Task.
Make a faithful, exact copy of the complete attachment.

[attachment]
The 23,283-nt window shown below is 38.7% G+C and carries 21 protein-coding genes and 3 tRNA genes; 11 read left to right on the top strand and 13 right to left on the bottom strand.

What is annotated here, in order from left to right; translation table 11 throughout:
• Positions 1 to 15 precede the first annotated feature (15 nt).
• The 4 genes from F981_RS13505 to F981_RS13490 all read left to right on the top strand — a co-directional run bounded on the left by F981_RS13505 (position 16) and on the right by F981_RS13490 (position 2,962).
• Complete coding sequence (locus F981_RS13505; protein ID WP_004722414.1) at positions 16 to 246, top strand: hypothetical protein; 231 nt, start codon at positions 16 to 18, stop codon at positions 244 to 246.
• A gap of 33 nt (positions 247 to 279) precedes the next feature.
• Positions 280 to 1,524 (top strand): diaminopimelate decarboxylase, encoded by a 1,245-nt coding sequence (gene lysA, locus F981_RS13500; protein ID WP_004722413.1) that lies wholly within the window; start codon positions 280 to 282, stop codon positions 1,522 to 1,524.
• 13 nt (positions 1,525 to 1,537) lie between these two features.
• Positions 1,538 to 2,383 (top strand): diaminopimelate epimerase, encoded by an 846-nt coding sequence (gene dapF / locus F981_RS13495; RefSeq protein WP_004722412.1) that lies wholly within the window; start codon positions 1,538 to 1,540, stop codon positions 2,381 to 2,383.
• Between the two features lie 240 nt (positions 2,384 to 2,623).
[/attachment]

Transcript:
The 23,283-nt window shown below is 38.7% G+C and carries 21 protein-coding genes and 3 tRNA genes; 11 read left to right on the top strand and 13 right to left on the bottom strand.

What is annotated here, in order from left to right; translation table 11 throughout:
• Positions 1 to 15 precede the first annotated feature (15 nt).
• The 4 genes from F981_RS13505 to F981_RS13490 all read left to right on the top strand — a co-directional run bounded on the left by F981_RS13505 (position 16) and on the right by F981_RS13490 (position 2,962).
• Complete coding sequence (locus F981_RS13505; protein ID WP_004722414.1) at positions 16 to 246, top strand: hypothetical protein; 231 nt, start codon at positions 16 to 18, stop codon at positions 244 to 246.
• A gap of 33 nt (positions 247 to 279) precedes the next feature.
• Positions 280 to 1,524 (top strand): diaminopimelate decarboxylase, encoded by a 1,245-nt coding sequence (gene lysA, locus F981_RS13500; protein ID WP_004722413.1) that lies wholly within the window; start codon positions 280 to 282, stop codon positions 1,522 to 1,524.
• 13 nt (positions 1,525 to 1,537) lie between these two features.
• Positions 1,538 to 2,383 (top strand): diaminopimelate epimerase, encoded by an 846-nt coding sequence (gene dapF / locus F981_RS13495; RefSeq protein WP_004722412.1) that lies wholly within the window; start codon positions 1,538 to 1,540, stop codon positions 2,381 to 2,383.
• Between the two features lie 240 nt (positions 2,384 to 2,623).